A goal of the bill was to allow for the media and the public to determine whether members might have potential conflicts of interest when businesses they are involved with come before the board or commission they serve on.
But Abercrombie said he’s worried that efforts to force “volunteers” to disclose information about their personal lives would keep many people from serving.
He also thinks that women would be harmed by the bill should it become law.
“We hope he actually read the bill since your last interview with the governor.” — Carmille Lim, Common Cause Hawaii
“The prejudice against women, the discrimination against women in the workplace, is rampant,” he said. “It’ll be, ‘Oh, she’s married to the second cousin of the guy who’s the head of this department,’ or something like that. And someone will say it’s a conflict. Then what? Then what? I don’t think it’s a conflict.”
In Civil Beat’s May 28 interview with the governor, Abercrombie did not seem to know anything about SB 2682, even though it had been in news stories and editorials and a member of the University of Hawaii Board of Regents said he would step down if the bill became law.
Putting SB 2682 on the potential veto list, said Carmille Lim of Common Cause Hawaii, shows that Abercrombie” doesn’t support transparency for powerful boards and commissions.”
Lim told Civil Beat, “We hope he actually read the bill since your last interview with the governor.”
Veto Deadline July 8
The 10 bills singled out for possible veto are out of 245 pieces of legislation that were passed.
Abercrombie did not provide much reason for his veto list, other than to say in a press release Monday, “There are a few bills I am considering vetoing because of input I have received from concerned individuals. Other bills, despite their good intentions, will not work as they are written.”
The other nine measures the governor said he may veto include:
House Bill 1288 — Clarifies that the successor to the Office of Lieutenant Governor, when the Office of Lieutenant Governor becomes vacant, must be a member of the same political party as the governor.
House Bill 2163 — Requires the court to consider frequent, continuing and meaningful contact with each parent when awarding custody of a minor child, unless the court finds that one or both parents are unable to act in the best interests of the child.
House Bill 2427 — Repeals and transfers the unencumbered balances of various non-general funds and accounts.
Senate Bill 60 — Affords victims and surviving immediate family members, and any accompanying loved ones, the right to participate in restorative justice processes for the harm suffered by the victim, upon written request, and requires those parties to be informed of this right by the police or prosecutor.
Senate Bill 2431 — Makes permanent the exemptions granted to the Hawaii Tourism Authority, under certain conditions, from the supervision of accounts by the Comptroller, requirements for publication of consolidated financial statements, and approval of business and accounting forms.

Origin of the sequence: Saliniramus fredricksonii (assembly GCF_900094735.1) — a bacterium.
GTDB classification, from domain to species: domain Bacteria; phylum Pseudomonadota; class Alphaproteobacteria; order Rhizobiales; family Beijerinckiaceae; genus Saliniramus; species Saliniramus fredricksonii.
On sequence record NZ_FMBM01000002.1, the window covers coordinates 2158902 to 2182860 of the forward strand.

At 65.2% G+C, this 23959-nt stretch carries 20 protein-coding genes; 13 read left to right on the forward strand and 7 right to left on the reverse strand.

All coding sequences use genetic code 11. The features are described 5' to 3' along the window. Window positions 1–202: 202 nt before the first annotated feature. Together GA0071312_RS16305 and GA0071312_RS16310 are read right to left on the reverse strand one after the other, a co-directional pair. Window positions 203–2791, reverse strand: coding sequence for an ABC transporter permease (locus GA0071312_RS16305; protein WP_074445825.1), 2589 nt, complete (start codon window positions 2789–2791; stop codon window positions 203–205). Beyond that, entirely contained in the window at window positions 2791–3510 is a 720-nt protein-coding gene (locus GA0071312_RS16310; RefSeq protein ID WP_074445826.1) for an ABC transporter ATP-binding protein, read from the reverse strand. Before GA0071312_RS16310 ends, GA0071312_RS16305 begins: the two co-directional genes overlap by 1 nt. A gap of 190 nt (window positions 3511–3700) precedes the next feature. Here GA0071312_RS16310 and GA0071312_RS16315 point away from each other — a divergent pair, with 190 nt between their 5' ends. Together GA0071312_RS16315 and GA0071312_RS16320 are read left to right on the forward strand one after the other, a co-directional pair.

Senate Bill 2483 — Clarifies that a condominium association’s lien is subordinate to real property taxes, rather than all taxes. Clarifies that a condominium association may assess unpaid common fees against any purchaser who purchases a delinquent unit in a foreclosure.
Senate Bill 2589 — Transfers the law enforcement functions of the Harbors Division of the Department of Transportation to the Department of Public Safety as of July 1, 2016.
Senate Bill 2821 — Adopts revisions to the National Association of Insurance Commissioners’ model laws on Credit for Reinsurance Model Act (Part I), Standard Valuation Law (Part II), Standard Nonforfeiture for Life Insurance (Part III), and Insurance Holding Company System Regulatory Act (Part IV).
Senate Bill 2874 — Amends the composition of the Board of Land and Natural Resources by requiring that at least one member shall have a background in native Hawaiian traditional and customary practices, who shall not be the same member with a background in conservation and natural resources.
“Most of these bills are potentially objectionable because of concerns raised by state department or agencies, reflected in testimonies provided during the hearing process,” according to the administration. “The purpose of the notice is to allow sufficient time for Gov. Abercrombie to give additional consideration, have further discussions and inquiries, and conduct deeper analysis before final decisions are made.”
Abercrombie has signed 121 measures into law this year, according to the administration: “He continues to review legislative bills that he must either veto or sign by July 8, 2014, or allow them to become law without his signature.”
REPORTING ON HAWAII’S BIGGEST ISSUES
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